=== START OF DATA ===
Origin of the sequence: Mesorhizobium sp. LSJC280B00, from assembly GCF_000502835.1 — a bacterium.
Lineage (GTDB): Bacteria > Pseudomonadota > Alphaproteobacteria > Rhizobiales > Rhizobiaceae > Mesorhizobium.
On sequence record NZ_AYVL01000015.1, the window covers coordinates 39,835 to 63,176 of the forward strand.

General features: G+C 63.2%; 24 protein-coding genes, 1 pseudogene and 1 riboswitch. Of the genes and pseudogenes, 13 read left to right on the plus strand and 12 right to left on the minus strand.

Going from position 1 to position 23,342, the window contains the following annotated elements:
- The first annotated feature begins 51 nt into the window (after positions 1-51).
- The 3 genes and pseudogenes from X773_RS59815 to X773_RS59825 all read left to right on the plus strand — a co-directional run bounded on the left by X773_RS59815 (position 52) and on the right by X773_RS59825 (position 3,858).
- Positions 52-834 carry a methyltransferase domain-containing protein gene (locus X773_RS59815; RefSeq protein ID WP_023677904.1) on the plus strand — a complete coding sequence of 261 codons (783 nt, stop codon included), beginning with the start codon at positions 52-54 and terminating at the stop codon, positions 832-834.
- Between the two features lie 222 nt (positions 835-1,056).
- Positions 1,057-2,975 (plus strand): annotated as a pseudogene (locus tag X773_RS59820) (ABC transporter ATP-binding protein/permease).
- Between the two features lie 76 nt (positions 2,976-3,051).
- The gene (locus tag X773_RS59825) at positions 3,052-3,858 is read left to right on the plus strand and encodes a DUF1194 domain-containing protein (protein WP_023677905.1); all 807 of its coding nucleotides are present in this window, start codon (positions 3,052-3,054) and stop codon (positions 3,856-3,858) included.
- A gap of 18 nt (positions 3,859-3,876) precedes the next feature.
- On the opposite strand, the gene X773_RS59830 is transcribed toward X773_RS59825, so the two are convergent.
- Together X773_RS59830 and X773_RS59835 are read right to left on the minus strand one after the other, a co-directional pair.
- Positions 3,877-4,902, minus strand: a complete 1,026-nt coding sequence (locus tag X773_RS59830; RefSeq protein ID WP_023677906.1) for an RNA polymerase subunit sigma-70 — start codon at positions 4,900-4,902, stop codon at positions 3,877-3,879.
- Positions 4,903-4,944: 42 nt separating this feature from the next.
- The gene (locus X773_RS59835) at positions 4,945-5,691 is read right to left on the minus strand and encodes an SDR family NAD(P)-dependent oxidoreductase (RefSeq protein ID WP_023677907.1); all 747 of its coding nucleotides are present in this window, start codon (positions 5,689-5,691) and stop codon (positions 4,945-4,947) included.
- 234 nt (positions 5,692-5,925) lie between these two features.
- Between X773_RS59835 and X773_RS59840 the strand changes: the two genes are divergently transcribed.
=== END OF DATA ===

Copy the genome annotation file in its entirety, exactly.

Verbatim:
Origin of the sequence: Mesorhizobium sp. LSJC280B00, from assembly GCF_000502835.1 — a bacterium.
Lineage (GTDB): Bacteria > Pseudomonadota > Alphaproteobacteria > Rhizobiales > Rhizobiaceae > Mesorhizobium.
On sequence record NZ_AYVL01000015.1, the window covers coordinates 39,835 to 63,176 of the forward strand.

General features: G+C 63.2%; 24 protein-coding genes, 1 pseudogene and 1 riboswitch. Of the genes and pseudogenes, 13 read left to right on the plus strand and 12 right to left on the minus strand.

Going from position 1 to position 23,342, the window contains the following annotated elements:
- The first annotated feature begins 51 nt into the window (after positions 1-51).
- The 3 genes and pseudogenes from X773_RS59815 to X773_RS59825 all read left to right on the plus strand — a co-directional run bounded on the left by X773_RS59815 (position 52) and on the right by X773_RS59825 (position 3,858).
- Positions 52-834 carry a methyltransferase domain-containing protein gene (locus X773_RS59815; RefSeq protein ID WP_023677904.1) on the plus strand — a complete coding sequence of 261 codons (783 nt, stop codon included), beginning with the start codon at positions 52-54 and terminating at the stop codon, positions 832-834.
- Between the two features lie 222 nt (positions 835-1,056).
- Positions 1,057-2,975 (plus strand): annotated as a pseudogene (locus tag X773_RS59820) (ABC transporter ATP-binding protein/permease).
- Between the two features lie 76 nt (positions 2,976-3,051).
- The gene (locus tag X773_RS59825) at positions 3,052-3,858 is read left to right on the plus strand and encodes a DUF1194 domain-containing protein (protein WP_023677905.1); all 807 of its coding nucleotides are present in this window, start codon (positions 3,052-3,054) and stop codon (positions 3,856-3,858) included.
- A gap of 18 nt (positions 3,859-3,876) precedes the next feature.
- On the opposite strand, the gene X773_RS59830 is transcribed toward X773_RS59825, so the two are convergent.
- Together X773_RS59830 and X773_RS59835 are read right to left on the minus strand one after the other, a co-directional pair.
- Positions 3,877-4,902, minus strand: a complete 1,026-nt coding sequence (locus tag X773_RS59830; RefSeq protein ID WP_023677906.1) for an RNA polymerase subunit sigma-70 — start codon at positions 4,900-4,902, stop codon at positions 3,877-3,879.
- Positions 4,903-4,944: 42 nt separating this feature from the next.
- The gene (locus X773_RS59835) at positions 4,945-5,691 is read right to left on the minus strand and encodes an SDR family NAD(P)-dependent oxidoreductase (RefSeq protein ID WP_023677907.1); all 747 of its coding nucleotides are present in this window, start codon (positions 5,689-5,691) and stop codon (positions 4,945-4,947) included.
- 234 nt (positions 5,692-5,925) lie between these two features.
- Between X773_RS59835 and X773_RS59840 the strand changes: the two genes are divergently transcribed.